Seasonal Fishing Techniques
The Royal Wolf guide staff uses a wide array of fly fishing techniques including nymphing, dry flies, streamers, egg fishing and mousing.
Royal Wolf starts its season with the trout opener on June 8th. After a long winter, the rainbows are voraciously hungry and actively feeding. This is an excellent time of year for swinging articulated leech patterns – the use of a spey or switch rod is quite popular and is a great tool. Royal Wolf guides LOVE using and teaching spey rod techniques. This is also the time of year when millions of baby sockeye salmon (fry) start running downstream to the lakes. Imagine the surface of the water lit up with rainbows chasing and exploding on fry. Often a single rainbow will be spotted feeding on fry which makes sight casting possible. Mousing is also a great option this time of year – you can cast a mouse fly out and let it swing and twitch in the surface current. It is an amazing site to watch your mouse fly track the surface and get destroyed by a big hungry rainbow trout. Dry fly fishing is also very effective and exciting this month.
This month we do a little bit of everything and is a great time for a variety of techniques. The sockeye salmon start moving into the streams and the trout are right on their tails! This is a great time for dry flies and sight casting to rising trout can be phenomenal – imagine a 20-28” rainbow rising to eat your dry fly! Meanwhile, there is still good fry fishing and some good leech fishing. Toward the end of the month the first salmon eggs get released and egg nymphing starts.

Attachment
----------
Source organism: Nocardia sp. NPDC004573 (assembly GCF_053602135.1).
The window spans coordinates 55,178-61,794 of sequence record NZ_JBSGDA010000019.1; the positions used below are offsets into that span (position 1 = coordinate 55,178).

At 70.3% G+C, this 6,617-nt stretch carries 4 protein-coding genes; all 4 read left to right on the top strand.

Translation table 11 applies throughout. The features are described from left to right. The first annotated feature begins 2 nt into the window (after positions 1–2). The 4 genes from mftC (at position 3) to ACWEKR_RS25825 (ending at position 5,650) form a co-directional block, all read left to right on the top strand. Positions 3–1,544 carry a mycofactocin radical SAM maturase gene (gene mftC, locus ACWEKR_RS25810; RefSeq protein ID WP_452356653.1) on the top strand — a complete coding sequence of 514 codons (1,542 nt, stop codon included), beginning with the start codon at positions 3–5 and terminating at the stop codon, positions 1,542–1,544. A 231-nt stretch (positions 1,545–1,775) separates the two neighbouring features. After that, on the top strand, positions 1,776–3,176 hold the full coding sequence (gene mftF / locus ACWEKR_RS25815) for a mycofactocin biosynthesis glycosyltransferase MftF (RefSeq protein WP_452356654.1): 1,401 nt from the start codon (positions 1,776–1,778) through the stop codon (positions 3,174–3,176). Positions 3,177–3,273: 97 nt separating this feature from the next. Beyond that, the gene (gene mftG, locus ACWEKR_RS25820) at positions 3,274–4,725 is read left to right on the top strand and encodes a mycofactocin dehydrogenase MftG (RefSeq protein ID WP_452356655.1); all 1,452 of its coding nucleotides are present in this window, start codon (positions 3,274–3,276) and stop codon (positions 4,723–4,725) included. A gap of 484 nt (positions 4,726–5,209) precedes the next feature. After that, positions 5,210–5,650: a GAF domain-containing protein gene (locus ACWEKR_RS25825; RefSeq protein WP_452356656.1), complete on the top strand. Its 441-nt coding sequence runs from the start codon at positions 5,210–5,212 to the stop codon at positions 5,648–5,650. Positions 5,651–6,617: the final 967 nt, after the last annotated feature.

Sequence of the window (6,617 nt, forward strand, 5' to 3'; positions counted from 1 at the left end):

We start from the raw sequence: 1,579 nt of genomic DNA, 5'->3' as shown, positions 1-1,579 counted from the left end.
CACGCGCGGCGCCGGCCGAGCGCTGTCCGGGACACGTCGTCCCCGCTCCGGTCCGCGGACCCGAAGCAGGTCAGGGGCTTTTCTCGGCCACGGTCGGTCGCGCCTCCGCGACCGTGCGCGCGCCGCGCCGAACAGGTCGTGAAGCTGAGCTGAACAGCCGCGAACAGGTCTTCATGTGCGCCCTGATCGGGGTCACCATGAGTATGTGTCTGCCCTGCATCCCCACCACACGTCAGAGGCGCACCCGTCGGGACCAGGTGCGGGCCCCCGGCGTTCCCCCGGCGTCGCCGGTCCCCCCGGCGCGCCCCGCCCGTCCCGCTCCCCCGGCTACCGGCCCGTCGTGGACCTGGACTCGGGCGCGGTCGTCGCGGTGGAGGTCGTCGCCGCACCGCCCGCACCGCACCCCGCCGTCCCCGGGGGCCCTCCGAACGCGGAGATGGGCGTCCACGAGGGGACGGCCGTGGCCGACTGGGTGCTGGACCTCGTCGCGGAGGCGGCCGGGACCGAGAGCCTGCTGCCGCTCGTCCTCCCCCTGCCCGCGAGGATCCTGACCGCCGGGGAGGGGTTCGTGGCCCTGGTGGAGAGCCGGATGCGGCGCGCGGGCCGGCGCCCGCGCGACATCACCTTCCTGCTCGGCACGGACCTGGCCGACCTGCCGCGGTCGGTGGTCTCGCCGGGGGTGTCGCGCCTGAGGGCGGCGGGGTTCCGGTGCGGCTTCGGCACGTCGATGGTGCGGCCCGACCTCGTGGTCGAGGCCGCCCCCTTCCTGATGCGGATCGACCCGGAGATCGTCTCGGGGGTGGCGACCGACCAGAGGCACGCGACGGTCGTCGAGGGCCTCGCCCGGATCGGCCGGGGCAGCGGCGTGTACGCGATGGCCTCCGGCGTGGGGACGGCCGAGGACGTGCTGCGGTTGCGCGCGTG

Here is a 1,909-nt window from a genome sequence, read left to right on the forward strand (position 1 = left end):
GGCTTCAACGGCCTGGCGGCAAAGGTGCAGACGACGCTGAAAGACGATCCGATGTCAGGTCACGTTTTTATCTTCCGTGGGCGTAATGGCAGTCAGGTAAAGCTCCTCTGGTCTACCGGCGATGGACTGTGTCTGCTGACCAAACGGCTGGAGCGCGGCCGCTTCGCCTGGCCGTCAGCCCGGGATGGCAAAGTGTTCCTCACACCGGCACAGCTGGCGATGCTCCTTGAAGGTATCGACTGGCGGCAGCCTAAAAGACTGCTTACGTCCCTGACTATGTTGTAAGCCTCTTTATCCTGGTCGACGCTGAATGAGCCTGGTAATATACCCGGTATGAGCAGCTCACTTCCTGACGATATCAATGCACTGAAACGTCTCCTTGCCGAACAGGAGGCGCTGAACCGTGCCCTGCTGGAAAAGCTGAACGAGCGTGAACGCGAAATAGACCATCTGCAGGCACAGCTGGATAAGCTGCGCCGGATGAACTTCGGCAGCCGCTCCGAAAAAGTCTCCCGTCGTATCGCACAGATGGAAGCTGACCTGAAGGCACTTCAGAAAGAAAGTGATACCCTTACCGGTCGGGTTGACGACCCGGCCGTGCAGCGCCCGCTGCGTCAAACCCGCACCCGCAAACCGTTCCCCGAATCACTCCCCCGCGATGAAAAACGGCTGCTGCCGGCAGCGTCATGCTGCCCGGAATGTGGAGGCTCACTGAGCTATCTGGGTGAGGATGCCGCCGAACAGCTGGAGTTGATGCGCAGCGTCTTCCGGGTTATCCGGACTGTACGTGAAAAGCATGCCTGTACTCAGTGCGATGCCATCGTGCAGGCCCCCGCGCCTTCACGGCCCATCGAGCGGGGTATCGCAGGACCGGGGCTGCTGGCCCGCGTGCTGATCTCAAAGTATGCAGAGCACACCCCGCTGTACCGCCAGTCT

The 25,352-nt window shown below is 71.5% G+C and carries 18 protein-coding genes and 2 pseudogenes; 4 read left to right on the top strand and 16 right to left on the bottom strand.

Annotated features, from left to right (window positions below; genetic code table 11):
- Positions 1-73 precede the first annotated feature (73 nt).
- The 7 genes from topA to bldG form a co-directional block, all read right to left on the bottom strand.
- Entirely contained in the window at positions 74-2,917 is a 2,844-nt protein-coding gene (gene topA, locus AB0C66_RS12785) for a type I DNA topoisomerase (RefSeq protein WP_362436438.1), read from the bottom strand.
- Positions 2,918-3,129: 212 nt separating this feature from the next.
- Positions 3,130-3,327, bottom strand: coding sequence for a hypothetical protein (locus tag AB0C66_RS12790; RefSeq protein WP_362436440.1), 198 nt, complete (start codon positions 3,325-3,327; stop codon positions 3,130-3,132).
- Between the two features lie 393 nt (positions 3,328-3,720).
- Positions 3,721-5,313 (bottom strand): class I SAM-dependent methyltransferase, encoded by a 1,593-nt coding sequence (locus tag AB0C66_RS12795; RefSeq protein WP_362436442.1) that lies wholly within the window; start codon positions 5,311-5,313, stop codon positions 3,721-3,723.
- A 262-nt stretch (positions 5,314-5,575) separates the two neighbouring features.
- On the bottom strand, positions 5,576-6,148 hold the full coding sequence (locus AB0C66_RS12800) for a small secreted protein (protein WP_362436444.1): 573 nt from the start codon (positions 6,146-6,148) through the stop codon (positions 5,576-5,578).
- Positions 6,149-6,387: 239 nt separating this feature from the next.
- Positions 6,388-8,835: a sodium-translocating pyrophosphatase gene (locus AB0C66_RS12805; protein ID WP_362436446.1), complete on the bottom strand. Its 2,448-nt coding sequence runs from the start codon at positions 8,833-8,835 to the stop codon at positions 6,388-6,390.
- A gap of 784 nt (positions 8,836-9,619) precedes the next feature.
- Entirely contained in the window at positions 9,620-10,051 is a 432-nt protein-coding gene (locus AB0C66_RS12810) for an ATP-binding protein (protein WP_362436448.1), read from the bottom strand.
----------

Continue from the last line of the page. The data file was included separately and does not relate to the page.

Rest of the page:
This is the time of plenty! This is the month that most of the sockeye salmon finally release their eggs. The streams and rivers are filled with trout and more keep coming up the creeks from the lakes, drawn by the powerful smell of eggs. As such, this month we are primarily using egg nymphing techniques. The trout will continue to gorge on eggs right into September.
With the days getting shorter, the air crisper and the leaves and tundra turning beautiful colors, this is a very special time of year in Alaska. After eating well all summer, the rainbows are fat and heavy but more than happy to keep feeding. On those streams that still have spawning salmon, we will continue to use egg flies, but we will also use big articulated leeches and flesh flies. Because some streams still have salmon and other streams have salmon that are starting to decay (hence the flesh flies), this is considered a transitional time, but is none-the-less excellent fishing. Dry fly opportunities are also available.